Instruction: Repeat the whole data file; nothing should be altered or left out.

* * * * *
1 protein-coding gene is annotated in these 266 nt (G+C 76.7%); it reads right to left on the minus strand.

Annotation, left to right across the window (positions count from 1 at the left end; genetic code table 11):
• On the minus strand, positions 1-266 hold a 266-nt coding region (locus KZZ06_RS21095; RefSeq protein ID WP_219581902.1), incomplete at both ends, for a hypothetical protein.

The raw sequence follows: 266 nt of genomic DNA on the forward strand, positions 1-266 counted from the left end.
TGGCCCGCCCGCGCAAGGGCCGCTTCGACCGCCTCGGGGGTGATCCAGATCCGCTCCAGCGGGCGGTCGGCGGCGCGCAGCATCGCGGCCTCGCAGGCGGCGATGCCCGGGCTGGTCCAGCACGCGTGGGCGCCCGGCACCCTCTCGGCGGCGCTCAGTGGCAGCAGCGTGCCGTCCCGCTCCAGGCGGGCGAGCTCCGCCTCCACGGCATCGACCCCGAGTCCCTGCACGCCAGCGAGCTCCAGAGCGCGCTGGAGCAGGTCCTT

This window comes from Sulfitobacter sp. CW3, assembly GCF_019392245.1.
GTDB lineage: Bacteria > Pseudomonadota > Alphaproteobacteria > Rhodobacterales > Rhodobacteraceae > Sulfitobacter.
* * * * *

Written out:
1 protein-coding gene is annotated in these 266 nt (G+C 76.7%); it reads right to left on the minus strand.

Annotation, left to right across the window (positions count from 1 at the left end; genetic code table 11):
• On the minus strand, positions 1-266 hold a 266-nt coding region (locus KZZ06_RS21095; RefSeq protein ID WP_219581902.1), incomplete at both ends, for a hypothetical protein.

The raw sequence follows: 266 nt of genomic DNA on the forward strand, positions 1-266 counted from the left end.
TGGCCCGCCCGCGCAAGGGCCGCTTCGACCGCCTCGGGGGTGATCCAGATCCGCTCCAGCGGGCGGTCGGCGGCGCGCAGCATCGCGGCCTCGCAGGCGGCGATGCCCGGGCTGGTCCAGCACGCGTGGGCGCCCGGCACCCTCTCGGCGGCGCTCAGTGGCAGCAGCGTGCCGTCCCGCTCCAGGCGGGCGAGCTCCGCCTCCACGGCATCGACCCCGAGTCCCTGCACGCCAGCGAGCTCCAGAGCGCGCTGGAGCAGGTCCTT

This window comes from Sulfitobacter sp. CW3, assembly GCF_019392245.1.
GTDB lineage: Bacteria > Pseudomonadota > Alphaproteobacteria > Rhodobacterales > Rhodobacteraceae > Sulfitobacter.